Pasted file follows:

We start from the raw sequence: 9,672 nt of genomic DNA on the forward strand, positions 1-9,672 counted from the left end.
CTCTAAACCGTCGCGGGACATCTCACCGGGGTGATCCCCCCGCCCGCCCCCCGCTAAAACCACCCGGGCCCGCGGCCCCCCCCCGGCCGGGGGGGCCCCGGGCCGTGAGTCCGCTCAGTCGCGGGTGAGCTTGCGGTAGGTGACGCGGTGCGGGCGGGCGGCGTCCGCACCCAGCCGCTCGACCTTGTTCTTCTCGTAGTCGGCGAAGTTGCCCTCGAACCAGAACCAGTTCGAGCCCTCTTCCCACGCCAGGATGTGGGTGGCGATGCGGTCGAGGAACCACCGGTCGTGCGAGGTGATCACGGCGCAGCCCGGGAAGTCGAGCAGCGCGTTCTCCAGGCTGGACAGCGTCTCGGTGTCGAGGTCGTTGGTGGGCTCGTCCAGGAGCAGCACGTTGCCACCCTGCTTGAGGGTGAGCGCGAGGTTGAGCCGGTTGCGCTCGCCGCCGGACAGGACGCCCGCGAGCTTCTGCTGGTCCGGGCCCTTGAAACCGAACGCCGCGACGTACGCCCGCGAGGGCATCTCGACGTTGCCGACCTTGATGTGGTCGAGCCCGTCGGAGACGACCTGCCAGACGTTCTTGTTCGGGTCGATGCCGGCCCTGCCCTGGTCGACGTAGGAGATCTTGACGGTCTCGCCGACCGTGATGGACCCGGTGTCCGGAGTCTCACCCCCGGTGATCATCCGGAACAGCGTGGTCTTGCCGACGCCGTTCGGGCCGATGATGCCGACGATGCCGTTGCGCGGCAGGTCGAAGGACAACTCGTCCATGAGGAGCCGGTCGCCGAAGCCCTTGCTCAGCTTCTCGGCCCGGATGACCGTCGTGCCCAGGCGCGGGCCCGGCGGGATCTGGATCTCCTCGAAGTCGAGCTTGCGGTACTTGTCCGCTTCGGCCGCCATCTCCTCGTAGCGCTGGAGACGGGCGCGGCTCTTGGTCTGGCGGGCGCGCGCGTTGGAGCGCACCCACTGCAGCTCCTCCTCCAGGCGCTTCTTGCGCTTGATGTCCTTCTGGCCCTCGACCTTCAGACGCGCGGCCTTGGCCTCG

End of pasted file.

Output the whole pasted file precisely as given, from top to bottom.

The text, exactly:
We start from the raw sequence: 9,672 nt of genomic DNA on the forward strand, positions 1-9,672 counted from the left end.
CTCTAAACCGTCGCGGGACATCTCACCGGGGTGATCCCCCCGCCCGCCCCCCGCTAAAACCACCCGGGCCCGCGGCCCCCCCCCGGCCGGGGGGGCCCCGGGCCGTGAGTCCGCTCAGTCGCGGGTGAGCTTGCGGTAGGTGACGCGGTGCGGGCGGGCGGCGTCCGCACCCAGCCGCTCGACCTTGTTCTTCTCGTAGTCGGCGAAGTTGCCCTCGAACCAGAACCAGTTCGAGCCCTCTTCCCACGCCAGGATGTGGGTGGCGATGCGGTCGAGGAACCACCGGTCGTGCGAGGTGATCACGGCGCAGCCCGGGAAGTCGAGCAGCGCGTTCTCCAGGCTGGACAGCGTCTCGGTGTCGAGGTCGTTGGTGGGCTCGTCCAGGAGCAGCACGTTGCCACCCTGCTTGAGGGTGAGCGCGAGGTTGAGCCGGTTGCGCTCGCCGCCGGACAGGACGCCCGCGAGCTTCTGCTGGTCCGGGCCCTTGAAACCGAACGCCGCGACGTACGCCCGCGAGGGCATCTCGACGTTGCCGACCTTGATGTGGTCGAGCCCGTCGGAGACGACCTGCCAGACGTTCTTGTTCGGGTCGATGCCGGCCCTGCCCTGGTCGACGTAGGAGATCTTGACGGTCTCGCCGACCGTGATGGACCCGGTGTCCGGAGTCTCACCCCCGGTGATCATCCGGAACAGCGTGGTCTTGCCGACGCCGTTCGGGCCGATGATGCCGACGATGCCGTTGCGCGGCAGGTCGAAGGACAACTCGTCCATGAGGAGCCGGTCGCCGAAGCCCTTGCTCAGCTTCTCGGCCCGGATGACCGTCGTGCCCAGGCGCGGGCCCGGCGGGATCTGGATCTCCTCGAAGTCGAGCTTGCGGTACTTGTCCGCTTCGGCCGCCATCTCCTCGTAGCGCTGGAGACGGGCGCGGCTCTTGGTCTGGCGGGCGCGCGCGTTGGAGCGCACCCACTGCAGCTCCTCCTCCAGGCGCTTCTTGCGCTTGATGTCCTTCTGGCCCTCGACCTTCAGACGCGCGGCCTTGGCCTCG